BCB Faculty Seminar - Fall 2017

Event
Wednesday, August 23, 2017 - 4:10pm
Event Type: 

Two BCB Faculty will be presenting at our August 23rd seminar to be held at 4:10 in 1424 MBB:

Lizhi Wang

Department: Industrial & Manufacturing Systems Engineering

My research interests include mathematical modeling and computational optimization, with applications in TEAM (transportation, energy, agriculture, and manufacturing) systems optimization. In particular, I am very interested in applying operations research methods to improve the efficiency of plant breeding.

More information can be found here

Area of Expertise: mathematical modeling and computational optimization

Education

Ph.D., Industrial Engineering, University of Pittsburgh, 2007

Contact: lzwang@iastate.edu

https://sites.google.com/view/lizhiwang/home

515-294-1757

3004 Black Engineering


Nicole Valenzuela

Department: Ecology, Evolution and Organismal Biology

RESEARCH OVERVIEW

We are interested in studying how ecology affects the structure, function, and evolution of the genome and its role in the development and evolution of complex phenotypes. This helps us understand the evolution of biological diversity and how it responds to environmental change.

Sex Determination

Why are there so many ways to establish the sexual fate of the developing embryo?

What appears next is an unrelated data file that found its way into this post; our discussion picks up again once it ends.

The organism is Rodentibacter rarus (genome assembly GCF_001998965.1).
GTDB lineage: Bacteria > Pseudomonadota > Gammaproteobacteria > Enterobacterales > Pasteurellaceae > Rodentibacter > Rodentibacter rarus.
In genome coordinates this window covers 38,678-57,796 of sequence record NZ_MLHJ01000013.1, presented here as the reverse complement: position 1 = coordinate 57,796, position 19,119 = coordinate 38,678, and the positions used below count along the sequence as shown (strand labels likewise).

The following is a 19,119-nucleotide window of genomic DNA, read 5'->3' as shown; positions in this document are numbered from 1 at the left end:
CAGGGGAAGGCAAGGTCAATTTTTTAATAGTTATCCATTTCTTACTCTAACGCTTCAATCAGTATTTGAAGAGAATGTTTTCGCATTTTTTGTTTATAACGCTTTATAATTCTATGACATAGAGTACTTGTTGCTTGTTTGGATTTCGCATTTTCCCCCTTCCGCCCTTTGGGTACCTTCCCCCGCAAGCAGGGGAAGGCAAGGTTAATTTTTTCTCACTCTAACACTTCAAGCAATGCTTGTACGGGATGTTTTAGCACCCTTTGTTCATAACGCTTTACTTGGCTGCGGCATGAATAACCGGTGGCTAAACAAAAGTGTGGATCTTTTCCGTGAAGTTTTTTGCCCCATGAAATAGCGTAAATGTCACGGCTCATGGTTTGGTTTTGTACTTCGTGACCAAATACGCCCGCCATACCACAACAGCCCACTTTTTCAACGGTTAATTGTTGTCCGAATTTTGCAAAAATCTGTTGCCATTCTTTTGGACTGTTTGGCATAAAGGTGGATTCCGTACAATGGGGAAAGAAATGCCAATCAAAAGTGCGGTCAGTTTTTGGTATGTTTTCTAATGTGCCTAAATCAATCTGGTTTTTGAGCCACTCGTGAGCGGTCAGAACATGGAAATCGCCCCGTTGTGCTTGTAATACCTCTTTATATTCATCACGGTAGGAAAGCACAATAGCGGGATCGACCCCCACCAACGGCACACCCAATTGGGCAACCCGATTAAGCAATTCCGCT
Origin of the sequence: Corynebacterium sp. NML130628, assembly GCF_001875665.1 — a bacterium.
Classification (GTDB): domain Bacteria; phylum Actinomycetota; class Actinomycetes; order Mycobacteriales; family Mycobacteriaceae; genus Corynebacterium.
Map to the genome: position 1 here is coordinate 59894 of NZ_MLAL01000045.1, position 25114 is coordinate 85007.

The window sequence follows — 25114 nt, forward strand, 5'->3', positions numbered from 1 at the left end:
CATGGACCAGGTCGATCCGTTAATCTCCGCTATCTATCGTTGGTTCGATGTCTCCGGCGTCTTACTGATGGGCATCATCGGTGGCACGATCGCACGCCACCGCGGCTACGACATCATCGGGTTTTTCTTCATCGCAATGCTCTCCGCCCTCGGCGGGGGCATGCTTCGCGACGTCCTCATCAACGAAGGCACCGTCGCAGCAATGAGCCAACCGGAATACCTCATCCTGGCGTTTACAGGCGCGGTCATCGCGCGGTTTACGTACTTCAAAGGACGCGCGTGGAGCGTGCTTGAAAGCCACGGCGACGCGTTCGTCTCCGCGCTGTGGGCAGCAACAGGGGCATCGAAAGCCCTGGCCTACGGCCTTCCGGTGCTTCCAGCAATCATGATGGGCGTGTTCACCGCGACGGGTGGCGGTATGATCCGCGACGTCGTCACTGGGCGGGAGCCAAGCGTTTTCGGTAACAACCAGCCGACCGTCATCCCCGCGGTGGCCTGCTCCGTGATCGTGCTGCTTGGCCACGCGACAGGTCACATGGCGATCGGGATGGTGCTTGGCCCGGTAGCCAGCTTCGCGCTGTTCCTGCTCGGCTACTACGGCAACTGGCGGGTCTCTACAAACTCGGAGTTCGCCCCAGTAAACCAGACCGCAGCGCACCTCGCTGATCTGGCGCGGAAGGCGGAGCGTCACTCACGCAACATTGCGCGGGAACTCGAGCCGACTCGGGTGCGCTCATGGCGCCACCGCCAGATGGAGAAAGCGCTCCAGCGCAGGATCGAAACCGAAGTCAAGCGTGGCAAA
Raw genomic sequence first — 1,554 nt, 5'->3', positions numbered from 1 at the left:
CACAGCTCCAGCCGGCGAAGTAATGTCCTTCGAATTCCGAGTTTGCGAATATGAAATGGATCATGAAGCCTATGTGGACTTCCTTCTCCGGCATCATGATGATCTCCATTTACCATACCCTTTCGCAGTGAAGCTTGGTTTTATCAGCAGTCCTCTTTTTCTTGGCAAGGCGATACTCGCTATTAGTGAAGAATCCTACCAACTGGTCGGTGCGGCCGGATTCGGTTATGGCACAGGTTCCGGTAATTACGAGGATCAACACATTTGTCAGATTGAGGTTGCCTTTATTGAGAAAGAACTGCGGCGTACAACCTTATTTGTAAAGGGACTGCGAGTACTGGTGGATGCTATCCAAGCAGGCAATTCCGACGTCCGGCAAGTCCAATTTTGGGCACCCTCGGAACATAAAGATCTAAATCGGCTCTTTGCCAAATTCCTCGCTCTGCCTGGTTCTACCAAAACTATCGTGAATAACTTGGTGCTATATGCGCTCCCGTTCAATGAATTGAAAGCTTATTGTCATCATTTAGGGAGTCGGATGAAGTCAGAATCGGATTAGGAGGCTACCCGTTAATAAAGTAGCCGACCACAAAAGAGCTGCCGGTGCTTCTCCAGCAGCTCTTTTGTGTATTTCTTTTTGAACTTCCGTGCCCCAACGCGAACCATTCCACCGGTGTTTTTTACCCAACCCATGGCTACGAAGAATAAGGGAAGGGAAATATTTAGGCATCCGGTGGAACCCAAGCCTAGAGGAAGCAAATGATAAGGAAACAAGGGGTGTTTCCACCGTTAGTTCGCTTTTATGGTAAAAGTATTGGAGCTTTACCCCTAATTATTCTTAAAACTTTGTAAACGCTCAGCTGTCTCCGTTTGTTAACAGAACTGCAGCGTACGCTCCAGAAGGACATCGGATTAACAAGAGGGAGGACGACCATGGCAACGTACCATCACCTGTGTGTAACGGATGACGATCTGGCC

It is fascinating that sexually-reproducing organisms employ such diversity of mechanisms to produce males and females, ranging from systems under strict genetic control (GSD) [such as highly dimorphic or undifferentiated sex chromosomes (XY, ZW)], to genetic systems susceptible to some environmental influences [such as haplo-dyploidy, polygenic systems, socially-induced sex reversals], to systems under strict environmental control dependent on biotic or abiotic factors. Among vertebrates, an environmental system dependent on temperature (TSD) is commonly found in reptiles and fish.

To explain this diversity we investigate the mechanics, evolutionary dynamics and ecological context of sex determination through a series of complementary projects.

Research on sex determination has important implications for our understanding of multiple traits and phenomena related to sexual reproduction, such as Sex Allocation and Sex Ratio Evolution, Sexual Dimorphism and Sex-linked Traits.

Phylogenomics - What are the genomic causes and consequences of the evolutionary transitions in sex determination? - Sex Chromosome Evolution - Genome Evolution - Evolution of Dosage Compensation

Comparative Ecological and Functional Genomics - How do the developmental networks that control sexual development function during embryogenesis and evolve? What renders TSD thermosensitive?

Bioinformatics - The research areas above include extensive comparative and evolutionary bioinformatic studies across multiple turtles with TSD and GSD that are open for BCB projects (e.g. trancriptomics, methylomics, genome assembly, transcription factor analyses, ChIPseq, among others). Interested students should contact Dr. Valenzuela directly at nvalenzu@iastate.edu to discuss opportunities for rotations and dissertations.

Area of Expertise: Comparative Genomics

Education

Ph.D., SUNY at Stony Brook, 1999

M.A., SUNY at Stony Brook, 1995

B.Sc., Universidad de los Andes (Colombia) 1991

Contact: nvalenzu@iastate.edu

Laboratory of Ecological and Evolutionary Genomics

515-294-1285

239 Bessey Hall

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